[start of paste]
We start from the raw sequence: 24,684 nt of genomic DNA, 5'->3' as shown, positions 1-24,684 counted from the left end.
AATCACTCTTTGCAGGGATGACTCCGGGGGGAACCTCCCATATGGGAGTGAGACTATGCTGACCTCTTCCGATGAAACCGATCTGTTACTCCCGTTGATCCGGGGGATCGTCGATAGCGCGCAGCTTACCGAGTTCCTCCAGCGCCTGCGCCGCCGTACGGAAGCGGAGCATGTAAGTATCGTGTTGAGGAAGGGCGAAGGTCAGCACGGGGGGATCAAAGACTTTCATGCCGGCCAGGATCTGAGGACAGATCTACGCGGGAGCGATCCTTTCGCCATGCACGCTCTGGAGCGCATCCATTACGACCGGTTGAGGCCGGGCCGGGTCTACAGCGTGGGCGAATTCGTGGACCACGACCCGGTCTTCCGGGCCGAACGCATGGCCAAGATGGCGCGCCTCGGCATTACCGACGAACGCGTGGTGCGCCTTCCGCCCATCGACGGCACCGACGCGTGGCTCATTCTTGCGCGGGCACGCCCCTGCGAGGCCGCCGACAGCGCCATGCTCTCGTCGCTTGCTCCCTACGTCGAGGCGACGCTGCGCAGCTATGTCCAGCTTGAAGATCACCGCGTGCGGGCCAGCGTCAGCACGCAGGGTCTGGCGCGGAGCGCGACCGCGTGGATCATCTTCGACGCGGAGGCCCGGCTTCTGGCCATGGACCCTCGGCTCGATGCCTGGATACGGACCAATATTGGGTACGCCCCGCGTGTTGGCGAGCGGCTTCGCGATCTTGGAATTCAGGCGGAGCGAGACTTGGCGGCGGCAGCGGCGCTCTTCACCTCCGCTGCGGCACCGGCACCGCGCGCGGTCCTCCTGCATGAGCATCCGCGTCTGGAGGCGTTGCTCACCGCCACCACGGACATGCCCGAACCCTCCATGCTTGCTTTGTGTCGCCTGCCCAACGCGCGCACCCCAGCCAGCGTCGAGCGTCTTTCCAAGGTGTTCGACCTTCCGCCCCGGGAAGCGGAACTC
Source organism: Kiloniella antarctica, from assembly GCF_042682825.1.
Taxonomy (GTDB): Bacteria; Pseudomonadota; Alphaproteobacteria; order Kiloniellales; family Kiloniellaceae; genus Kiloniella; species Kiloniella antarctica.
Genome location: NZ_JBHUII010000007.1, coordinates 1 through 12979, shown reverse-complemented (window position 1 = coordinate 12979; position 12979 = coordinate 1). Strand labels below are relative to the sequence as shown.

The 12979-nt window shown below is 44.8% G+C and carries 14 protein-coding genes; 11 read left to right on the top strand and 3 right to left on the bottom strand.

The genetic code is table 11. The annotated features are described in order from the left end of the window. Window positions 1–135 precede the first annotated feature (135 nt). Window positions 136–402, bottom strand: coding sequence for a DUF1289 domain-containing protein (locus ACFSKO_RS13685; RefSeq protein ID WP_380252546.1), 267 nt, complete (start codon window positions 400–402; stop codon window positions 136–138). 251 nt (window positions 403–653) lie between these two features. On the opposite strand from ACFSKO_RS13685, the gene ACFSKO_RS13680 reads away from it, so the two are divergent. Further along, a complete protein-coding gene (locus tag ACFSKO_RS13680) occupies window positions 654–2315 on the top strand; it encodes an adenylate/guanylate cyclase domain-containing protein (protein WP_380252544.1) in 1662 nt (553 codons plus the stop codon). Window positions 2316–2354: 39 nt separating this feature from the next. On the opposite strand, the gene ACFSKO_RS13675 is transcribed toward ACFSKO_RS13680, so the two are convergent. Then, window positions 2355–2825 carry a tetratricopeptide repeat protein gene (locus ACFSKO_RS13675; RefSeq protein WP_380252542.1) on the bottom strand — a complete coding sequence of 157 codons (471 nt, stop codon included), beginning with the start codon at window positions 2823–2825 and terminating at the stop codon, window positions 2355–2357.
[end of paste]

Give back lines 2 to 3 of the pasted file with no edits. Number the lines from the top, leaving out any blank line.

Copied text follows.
AATCACTCTTTGCAGGGATGACTCCGGGGGGAACCTCCCATATGGGAGTGAGACTATGCTGACCTCTTCCGATGAAACCGATCTGTTACTCCCGTTGATCCGGGGGATCGTCGATAGCGCGCAGCTTACCGAGTTCCTCCAGCGCCTGCGCCGCCGTACGGAAGCGGAGCATGTAAGTATCGTGTTGAGGAAGGGCGAAGGTCAGCACGGGGGGATCAAAGACTTTCATGCCGGCCAGGATCTGAGGACAGATCTACGCGGGAGCGATCCTTTCGCCATGCACGCTCTGGAGCGCATCCATTACGACCGGTTGAGGCCGGGCCGGGTCTACAGCGTGGGCGAATTCGTGGACCACGACCCGGTCTTCCGGGCCGAACGCATGGCCAAGATGGCGCGCCTCGGCATTACCGACGAACGCGTGGTGCGCCTTCCGCCCATCGACGGCACCGACGCGTGGCTCATTCTTGCGCGGGCACGCCCCTGCGAGGCCGCCGACAGCGCCATGCTCTCGTCGCTTGCTCCCTACGTCGAGGCGACGCTGCGCAGCTATGTCCAGCTTGAAGATCACCGCGTGCGGGCCAGCGTCAGCACGCAGGGTCTGGCGCGGAGCGCGACCGCGTGGATCATCTTCGACGCGGAGGCCCGGCTTCTGGCCATGGACCCTCGGCTCGATGCCTGGATACGGACCAATATTGGGTACGCCCCGCGTGTTGGCGAGCGGCTTCGCGATCTTGGAATTCAGGCGGAGCGAGACTTGGCGGCGGCAGCGGCGCTCTTCACCTCCGCTGCGGCACCGGCACCGCGCGCGGTCCTCCTGCATGAGCATCCGCGTCTGGAGGCGTTGCTCACCGCCACCACGGACATGCCCGAACCCTCCATGCTTGCTTTGTGTCGCCTGCCCAACGCGCGCACCCCAGCCAGCGTCGAGCGTCTTTCCAAGGTGTTCGACCTTCCGCCCCGGGAAGCGGAACTC
Source organism: Kiloniella antarctica, from assembly GCF_042682825.1.